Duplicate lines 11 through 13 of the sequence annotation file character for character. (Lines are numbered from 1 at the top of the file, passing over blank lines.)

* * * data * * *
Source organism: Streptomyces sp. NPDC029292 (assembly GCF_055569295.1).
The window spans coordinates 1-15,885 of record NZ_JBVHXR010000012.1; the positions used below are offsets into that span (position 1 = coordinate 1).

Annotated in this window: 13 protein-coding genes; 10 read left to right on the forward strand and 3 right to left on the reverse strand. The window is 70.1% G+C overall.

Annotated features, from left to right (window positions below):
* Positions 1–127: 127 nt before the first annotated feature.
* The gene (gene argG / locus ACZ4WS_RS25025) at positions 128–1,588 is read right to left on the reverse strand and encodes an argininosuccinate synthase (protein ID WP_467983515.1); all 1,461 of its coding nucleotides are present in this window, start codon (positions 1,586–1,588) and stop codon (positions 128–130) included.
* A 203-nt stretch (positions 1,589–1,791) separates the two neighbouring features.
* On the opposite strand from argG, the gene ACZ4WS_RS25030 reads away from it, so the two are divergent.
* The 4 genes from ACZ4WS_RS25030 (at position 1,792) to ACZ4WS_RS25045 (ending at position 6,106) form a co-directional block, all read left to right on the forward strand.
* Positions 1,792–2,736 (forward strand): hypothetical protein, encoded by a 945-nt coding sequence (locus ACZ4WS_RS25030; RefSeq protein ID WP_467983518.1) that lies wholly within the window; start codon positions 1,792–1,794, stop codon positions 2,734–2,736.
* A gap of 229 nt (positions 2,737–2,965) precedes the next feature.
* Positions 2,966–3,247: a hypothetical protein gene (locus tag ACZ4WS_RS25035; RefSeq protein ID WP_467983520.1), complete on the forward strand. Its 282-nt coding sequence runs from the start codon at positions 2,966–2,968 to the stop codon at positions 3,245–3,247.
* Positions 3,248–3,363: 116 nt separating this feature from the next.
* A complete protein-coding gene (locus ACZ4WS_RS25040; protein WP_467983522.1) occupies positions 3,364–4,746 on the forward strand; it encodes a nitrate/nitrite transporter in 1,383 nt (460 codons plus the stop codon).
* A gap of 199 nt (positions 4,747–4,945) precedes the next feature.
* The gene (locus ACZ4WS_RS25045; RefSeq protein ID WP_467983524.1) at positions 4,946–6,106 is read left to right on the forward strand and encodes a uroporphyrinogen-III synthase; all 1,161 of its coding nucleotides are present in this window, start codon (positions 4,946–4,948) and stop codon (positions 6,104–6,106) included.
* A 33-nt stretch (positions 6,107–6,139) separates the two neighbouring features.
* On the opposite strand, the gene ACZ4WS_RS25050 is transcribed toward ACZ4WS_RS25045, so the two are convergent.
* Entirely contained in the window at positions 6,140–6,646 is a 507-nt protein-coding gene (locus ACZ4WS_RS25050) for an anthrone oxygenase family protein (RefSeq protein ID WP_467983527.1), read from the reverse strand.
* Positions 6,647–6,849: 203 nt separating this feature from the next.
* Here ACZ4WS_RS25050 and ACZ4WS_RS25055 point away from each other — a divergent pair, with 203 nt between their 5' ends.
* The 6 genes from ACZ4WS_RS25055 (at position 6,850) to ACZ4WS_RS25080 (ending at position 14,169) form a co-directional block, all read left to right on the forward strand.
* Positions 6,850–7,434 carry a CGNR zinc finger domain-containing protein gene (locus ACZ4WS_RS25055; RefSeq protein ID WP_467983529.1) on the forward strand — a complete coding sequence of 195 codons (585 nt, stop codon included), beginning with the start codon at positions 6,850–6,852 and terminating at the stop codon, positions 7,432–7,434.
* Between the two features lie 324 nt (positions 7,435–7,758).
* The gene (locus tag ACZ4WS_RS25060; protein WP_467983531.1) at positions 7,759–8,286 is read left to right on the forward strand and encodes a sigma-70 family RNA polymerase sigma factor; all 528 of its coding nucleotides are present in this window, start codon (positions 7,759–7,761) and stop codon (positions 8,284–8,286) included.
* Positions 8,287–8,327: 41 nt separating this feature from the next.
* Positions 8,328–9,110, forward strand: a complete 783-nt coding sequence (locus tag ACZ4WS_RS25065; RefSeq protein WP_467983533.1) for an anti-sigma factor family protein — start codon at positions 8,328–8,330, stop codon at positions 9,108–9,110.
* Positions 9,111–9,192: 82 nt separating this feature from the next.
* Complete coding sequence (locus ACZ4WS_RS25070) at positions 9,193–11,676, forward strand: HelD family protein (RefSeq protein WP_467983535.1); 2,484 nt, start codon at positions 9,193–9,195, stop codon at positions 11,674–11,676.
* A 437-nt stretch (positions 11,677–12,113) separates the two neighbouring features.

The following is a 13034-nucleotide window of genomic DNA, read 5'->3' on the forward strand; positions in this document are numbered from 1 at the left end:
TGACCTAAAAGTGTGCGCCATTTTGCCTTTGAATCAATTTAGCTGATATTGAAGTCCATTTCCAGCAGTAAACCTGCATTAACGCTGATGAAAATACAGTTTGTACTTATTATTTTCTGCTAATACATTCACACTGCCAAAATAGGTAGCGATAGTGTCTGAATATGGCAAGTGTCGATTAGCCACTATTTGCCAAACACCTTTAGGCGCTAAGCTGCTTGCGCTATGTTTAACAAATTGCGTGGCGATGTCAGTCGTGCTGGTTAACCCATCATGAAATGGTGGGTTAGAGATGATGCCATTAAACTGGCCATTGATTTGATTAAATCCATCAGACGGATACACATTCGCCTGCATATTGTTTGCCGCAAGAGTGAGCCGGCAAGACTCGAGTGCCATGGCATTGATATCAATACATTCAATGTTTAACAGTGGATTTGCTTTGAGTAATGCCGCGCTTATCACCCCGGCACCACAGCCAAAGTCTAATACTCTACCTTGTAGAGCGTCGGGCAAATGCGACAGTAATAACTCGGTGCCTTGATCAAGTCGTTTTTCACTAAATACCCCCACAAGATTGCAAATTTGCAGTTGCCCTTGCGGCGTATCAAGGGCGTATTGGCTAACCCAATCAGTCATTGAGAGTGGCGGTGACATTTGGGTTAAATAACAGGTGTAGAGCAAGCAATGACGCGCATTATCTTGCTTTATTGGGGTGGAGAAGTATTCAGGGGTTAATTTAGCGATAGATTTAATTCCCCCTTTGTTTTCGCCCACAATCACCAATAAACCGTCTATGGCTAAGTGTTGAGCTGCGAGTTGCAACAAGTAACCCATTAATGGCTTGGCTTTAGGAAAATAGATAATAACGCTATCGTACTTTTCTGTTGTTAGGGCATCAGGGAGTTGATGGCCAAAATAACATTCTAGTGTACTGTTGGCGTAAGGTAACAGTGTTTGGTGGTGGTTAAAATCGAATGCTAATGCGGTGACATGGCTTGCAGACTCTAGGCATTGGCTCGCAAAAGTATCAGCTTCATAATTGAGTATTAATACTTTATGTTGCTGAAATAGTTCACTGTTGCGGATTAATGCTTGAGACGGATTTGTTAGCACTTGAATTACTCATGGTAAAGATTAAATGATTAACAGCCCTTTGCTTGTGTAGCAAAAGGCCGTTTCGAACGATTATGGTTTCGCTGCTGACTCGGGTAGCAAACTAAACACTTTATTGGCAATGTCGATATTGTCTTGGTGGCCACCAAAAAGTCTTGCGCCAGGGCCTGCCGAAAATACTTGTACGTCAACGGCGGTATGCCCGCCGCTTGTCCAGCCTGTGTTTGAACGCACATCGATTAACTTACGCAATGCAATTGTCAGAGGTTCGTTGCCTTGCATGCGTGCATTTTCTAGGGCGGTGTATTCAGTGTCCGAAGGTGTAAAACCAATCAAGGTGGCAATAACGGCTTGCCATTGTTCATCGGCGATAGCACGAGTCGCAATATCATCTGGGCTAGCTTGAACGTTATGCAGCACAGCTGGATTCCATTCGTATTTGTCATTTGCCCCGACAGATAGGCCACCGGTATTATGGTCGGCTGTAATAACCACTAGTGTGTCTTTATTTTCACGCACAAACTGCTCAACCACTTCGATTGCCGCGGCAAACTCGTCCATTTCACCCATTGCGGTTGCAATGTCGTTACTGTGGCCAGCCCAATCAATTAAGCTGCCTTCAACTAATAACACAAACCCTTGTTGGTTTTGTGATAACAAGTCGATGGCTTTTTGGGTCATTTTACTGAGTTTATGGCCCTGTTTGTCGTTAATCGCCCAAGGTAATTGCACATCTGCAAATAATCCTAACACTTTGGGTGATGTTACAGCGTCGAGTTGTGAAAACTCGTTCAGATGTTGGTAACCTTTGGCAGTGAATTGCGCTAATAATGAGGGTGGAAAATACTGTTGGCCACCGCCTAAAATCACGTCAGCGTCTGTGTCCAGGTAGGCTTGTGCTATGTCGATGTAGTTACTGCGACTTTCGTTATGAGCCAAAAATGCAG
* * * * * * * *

* A gap of 229 nt (positions 2,737–2,965) precedes the next feature.
* Positions 2,966–3,247: a hypothetical protein gene (locus tag ACZ4WS_RS25035; RefSeq protein ID WP_467983520.1), complete on the forward strand. Its 282-nt coding sequence runs from the start codon at positions 2,966–2,968 to the stop codon at positions 3,245–3,247.
* Positions 3,248–3,363: 116 nt separating this feature from the next.